The Comfort of Lies by Randy Susan Meyers

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Tia is a young woman who fell in love with a charismatic, intelligent, but unavailable man. Their connection had been intense, and they were good together. But when it came right down to it, he couldn’t give her the happy ending that she desperately wanted. The love affair ended, and Tia was left to fend for herself and the baby inside her. She had no family, and she could barely take care of herself. How could she even raise an innocent little girl?

Caroline’s life had always been about her career as a pathologist and as a wife to her hardworking and successful entrepreneur husband. Theirs was a quiet and happy marriage. But as time went by, she realized that her husband wanted more. He wanted to have a child. Despite her uncertainty over her capability of raising a child, Caroline and her husband adopted Savannah to give her the good life that she deserved. A good life that her young, heartbroken, and messed up mother Tia clearly couldn’t.

Juliette had always been perfectly content to be a wife and a supermom, with a booming business on the side. But deep inside, she is still coming to terms with her husband’s infidelity. She thought she had forgiven him for his transgression, but there are just some things you could not let go that easily. Especially after you just opened a letter addressed to your husband with a photo of the little girl he had no idea was his daughter.

Three women whose lives are turned upside down by one man’s moment of weakness. Do they dare go take the path of least resistance and live in the comfort of lies? Or do they accept the painful reality and do the right thing, even if it breaks their families apart?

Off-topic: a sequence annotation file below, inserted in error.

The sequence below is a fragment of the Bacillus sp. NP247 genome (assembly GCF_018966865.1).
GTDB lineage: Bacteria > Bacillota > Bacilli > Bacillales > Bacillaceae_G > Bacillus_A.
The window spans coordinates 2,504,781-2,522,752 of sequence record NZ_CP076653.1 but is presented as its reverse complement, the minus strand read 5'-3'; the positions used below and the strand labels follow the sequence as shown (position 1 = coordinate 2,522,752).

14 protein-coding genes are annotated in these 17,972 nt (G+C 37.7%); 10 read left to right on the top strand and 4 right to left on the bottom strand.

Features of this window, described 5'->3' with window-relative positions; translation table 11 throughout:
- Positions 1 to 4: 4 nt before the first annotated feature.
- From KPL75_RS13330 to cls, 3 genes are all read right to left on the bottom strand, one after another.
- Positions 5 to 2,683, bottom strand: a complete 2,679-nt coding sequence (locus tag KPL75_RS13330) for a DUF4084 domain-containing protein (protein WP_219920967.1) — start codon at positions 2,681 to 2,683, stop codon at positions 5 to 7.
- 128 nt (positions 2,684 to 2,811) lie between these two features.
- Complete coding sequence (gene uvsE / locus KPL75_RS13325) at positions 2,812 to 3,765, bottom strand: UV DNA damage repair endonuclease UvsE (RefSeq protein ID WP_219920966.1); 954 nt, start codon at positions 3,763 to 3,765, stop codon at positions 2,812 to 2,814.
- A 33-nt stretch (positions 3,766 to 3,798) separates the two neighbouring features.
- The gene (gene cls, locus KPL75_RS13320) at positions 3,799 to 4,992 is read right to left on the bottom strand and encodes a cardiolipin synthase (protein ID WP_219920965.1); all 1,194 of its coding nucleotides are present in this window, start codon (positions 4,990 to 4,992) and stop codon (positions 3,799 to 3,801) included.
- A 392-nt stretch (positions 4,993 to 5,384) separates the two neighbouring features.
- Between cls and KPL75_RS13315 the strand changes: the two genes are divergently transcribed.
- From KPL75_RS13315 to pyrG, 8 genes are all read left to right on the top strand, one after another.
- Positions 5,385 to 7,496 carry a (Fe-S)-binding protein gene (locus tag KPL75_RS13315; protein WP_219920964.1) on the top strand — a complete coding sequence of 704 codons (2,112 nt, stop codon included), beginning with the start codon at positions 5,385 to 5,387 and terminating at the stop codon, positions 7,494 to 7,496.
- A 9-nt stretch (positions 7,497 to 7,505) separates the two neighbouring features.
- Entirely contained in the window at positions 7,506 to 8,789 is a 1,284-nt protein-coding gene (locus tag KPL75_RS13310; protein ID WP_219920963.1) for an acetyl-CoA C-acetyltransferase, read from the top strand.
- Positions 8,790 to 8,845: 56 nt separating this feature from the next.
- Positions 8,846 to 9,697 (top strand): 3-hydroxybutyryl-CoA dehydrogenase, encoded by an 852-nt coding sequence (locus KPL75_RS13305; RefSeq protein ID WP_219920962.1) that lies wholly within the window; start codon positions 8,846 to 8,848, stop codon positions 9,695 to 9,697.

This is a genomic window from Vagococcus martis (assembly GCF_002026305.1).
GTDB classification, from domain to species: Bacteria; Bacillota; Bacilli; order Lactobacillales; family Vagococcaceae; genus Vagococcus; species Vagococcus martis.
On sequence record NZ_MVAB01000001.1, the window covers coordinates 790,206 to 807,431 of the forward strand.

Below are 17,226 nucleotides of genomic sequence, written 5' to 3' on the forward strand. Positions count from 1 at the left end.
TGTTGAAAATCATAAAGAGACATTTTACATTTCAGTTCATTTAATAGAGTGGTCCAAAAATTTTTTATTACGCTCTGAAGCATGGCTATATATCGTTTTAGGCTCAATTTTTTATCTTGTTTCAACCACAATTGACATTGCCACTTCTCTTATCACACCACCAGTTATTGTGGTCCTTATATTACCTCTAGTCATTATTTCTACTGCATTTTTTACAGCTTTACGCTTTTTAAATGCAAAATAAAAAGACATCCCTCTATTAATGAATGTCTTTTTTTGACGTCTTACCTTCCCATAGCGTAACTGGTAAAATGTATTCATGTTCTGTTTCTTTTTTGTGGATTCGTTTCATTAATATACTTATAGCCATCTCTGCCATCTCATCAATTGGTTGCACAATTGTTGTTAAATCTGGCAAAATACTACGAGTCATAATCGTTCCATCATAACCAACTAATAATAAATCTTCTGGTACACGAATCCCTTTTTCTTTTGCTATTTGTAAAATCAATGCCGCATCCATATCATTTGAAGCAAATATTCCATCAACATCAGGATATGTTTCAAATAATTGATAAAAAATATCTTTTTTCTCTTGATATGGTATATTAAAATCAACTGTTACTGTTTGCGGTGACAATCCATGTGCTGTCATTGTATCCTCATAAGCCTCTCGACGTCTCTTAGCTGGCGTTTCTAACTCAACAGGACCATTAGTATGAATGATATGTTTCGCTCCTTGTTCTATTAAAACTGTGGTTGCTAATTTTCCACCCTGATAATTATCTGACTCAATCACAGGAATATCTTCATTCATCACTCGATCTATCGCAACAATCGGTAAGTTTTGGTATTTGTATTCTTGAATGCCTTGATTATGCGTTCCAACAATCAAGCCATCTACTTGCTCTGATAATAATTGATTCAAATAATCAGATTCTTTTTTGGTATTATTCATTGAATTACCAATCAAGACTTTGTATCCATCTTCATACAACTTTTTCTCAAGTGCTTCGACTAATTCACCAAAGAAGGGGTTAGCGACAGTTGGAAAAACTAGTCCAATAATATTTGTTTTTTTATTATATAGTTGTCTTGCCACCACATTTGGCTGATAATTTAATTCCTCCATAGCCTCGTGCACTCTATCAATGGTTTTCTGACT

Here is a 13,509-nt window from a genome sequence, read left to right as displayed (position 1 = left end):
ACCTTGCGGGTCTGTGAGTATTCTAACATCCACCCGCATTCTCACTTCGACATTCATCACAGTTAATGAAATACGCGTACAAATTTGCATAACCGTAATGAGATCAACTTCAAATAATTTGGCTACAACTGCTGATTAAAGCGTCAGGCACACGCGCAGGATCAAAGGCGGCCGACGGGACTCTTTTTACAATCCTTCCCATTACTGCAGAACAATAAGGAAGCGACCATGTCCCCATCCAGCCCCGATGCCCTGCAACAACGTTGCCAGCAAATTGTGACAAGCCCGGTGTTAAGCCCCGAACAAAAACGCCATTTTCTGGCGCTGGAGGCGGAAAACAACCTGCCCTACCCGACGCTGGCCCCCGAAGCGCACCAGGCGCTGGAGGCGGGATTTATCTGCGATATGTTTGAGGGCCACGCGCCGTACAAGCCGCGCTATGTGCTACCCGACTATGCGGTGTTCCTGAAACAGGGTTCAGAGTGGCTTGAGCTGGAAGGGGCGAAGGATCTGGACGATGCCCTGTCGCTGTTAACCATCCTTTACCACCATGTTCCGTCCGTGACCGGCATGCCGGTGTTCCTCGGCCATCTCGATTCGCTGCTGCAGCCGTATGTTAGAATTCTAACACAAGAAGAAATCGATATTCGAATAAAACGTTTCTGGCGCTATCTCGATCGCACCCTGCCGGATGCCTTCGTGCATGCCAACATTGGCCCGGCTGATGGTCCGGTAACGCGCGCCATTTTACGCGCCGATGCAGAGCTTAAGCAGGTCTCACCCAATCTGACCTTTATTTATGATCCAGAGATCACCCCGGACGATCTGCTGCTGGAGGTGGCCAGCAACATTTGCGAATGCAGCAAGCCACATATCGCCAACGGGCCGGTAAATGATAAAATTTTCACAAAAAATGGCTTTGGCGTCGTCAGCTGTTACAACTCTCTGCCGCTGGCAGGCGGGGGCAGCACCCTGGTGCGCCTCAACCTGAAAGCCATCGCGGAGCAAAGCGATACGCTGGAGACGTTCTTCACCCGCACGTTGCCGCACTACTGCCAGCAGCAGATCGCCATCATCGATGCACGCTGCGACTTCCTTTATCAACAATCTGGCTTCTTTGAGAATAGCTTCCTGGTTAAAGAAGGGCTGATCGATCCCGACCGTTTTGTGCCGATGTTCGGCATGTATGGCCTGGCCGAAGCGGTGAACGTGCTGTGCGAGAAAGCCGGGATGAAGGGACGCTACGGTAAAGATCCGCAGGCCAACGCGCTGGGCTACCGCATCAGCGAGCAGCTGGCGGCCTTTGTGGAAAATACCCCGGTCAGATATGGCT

It was a good and okay story, which basically translates to “You can skip reading this book altogether and just grab yourself a suspense thriller that is this year’s Gone Girl”. Sadly, I’ve read too many ensemble stories like this one. I don’t like ensemble stories that much because more often than not, the characters are one-dimensional or just plain annoying. Just like the women in this book (especially Tia!). Instead of sympathizing with them for every heartbreak, and cheering them on for finally making the right decision (which they should have done years ago!), I really just wanted to show up at their doorsteps and wring their necks. They are the book characters that can really drive you to fling the book across the room in frustration.

These women are thrown into a whirlpool of conflict, but it was very hard to connect with them on an emotional level. I felt like an outsider the entire time, looking in like a nosy neighbor, wanting them to hurry up already and just get to the ending. We don’t want that! We want to be right there in the middle of the action, right inside those people’s heads. The Comfort of Lies is okay when it should have been emotional, and lukewarm when it should have been heartbreaking.

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Wayward Pines Trilogy by Blake Crouch

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Ethan Burke drives down to Wayward Pines, Idaho, to search for two fellow FBI agents who disappeared there without a trace a year ago. Their last known whereabouts were this small and quiet mountain town that looks too beautiful to be true. What Ethan Burke doesn’t know is that once you enter Wayward Pines, you will never, ever leave. Not because you don’t want to, but because you just can’t.